President-elect Donald Trump will visit Indianapolis Thursday to announce that he has reached an agreement with Carrier, the maker of air conditioning systems and other products, to reverse a planned plant closure in the city, fulfilling a campaign promise.
The company began preparations to eliminate 1,400 U.S. jobs as Trump’s campaign was sweeping through the GOP primaries. In February, an executive informed plant employees that their jobs would be terminated. Within weeks, Trump, who railed against the impact of “unfair” trade deals on the campaign trail, incorporated the story into his pitch to voters.
“Here’s what’s going to happen,” Trump said Indianapolis in April before the Indiana primary. “I’ll get a call from the head of Carrier and he’ll say, ‘Mr. President, we’ve decided to stay in the United States. That’s what’s going to happen—100%.”
It’s abnormal for a sitting president, let alone one waiting to assume office to conduct negotiations with American companies to keep them in the U.S. Such economic development incentives are generally handled through executive agencies, or at the state level. Trump will be joined by Vice President-elect and Indiana Gov. Mike Pence on the plant visit Thursday, according to a transition official. It wasn’t immediately clear whether Indiana offered tax or other incentives to the company to maintain the jobs in the state.
“We are pleased to have reached a deal with President-elect Trump & VP-elect Pence to keep close to 1,000 jobs in Indy,” Carrier posted on Twitter. “More details soon.”
According to sources briefed on the matter, the President-elect is planning to make similar calls to companies planning or considering the outsourcing of American jobs, as he seeks to reverse a generational decline in U.S. manufacturing. Trump held several calls with Gregory Hayes, the CEO of Connecticut-based United Technologies, the parent company of Carrier, as he sought to reverse the decision in the last two weeks. Trump tweeted on Thanksgiving that he was “working hard” and “making progress” on encouraging the company to keep the jobs in the U.S. Sources said the company would keep 1,000 jobs in the state.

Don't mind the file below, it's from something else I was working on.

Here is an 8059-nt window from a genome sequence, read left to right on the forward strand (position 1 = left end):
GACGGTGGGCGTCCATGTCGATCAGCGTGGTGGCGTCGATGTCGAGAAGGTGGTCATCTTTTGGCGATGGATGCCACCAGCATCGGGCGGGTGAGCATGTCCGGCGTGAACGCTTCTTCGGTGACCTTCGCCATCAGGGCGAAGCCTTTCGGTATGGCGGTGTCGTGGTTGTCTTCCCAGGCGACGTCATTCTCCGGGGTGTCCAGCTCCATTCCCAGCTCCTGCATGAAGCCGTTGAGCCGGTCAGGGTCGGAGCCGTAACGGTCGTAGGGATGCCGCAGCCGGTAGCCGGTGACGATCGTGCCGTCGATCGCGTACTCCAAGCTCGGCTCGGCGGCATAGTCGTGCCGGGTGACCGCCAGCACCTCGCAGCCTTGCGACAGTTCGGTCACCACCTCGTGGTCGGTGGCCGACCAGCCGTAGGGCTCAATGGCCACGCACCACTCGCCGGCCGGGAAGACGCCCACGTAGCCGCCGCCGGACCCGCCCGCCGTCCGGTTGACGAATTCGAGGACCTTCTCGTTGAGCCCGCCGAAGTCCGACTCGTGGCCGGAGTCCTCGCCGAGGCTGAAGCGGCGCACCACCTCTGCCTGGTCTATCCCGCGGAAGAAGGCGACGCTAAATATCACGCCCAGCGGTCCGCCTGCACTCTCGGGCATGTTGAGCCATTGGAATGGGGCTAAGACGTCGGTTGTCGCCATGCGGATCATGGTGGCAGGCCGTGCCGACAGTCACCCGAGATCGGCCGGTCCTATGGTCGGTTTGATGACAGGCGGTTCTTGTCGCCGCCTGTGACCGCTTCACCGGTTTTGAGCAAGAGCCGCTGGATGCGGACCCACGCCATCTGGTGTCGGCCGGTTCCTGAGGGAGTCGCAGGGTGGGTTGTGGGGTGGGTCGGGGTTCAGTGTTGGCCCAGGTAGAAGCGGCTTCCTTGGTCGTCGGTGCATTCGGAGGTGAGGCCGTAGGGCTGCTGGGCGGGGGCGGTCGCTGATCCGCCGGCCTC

Trump, who has eschewed convention over the course of the presidential campaign and in the early days of forming his government, believes that he marshal the power of his new perch to bend corporations to his will. He recently informed aides to draw up a list of companies where his input and influence could be deployed to maintain jobs in America.
Over the course of the presidential campaign, Trump threatened to impose trade tariffs as high as 35 percent on American companies that off-shored manufacturing overseas. The populist and protectionist message struck a chord, as the Republican businessman-turned-politician won the Rust Belt states of Ohio, Pennsylvania, Michigan and Wisconsin.
It remains to be seen what induced Carrier to reverse course on a plan to close the plant. Carrier is only a small component of the massive defense-industrial conglomerate United Technologies Corp. and may have felt the goodwill earned by caving to Trump would pay off with its business with the government.
- Inside Mississippi's Last Abortion Clinic—and the Biggest Fight for Abortion Rights in a Generation
- Do Current COVID-19 Tests Still Detect Omicron?
- The First U.S. Offshore Wind Farm Could Be a Lifeline for Struggling New England Cities
- Welcome to TV's Era of Peak Redundancy
- The Key Role a Local Newspaper Played in the Trial Over Ahmaud Arbery's Murder
- TIME's Top 100 Photos of 2021
- 2021: The Year the Grift Kept Giving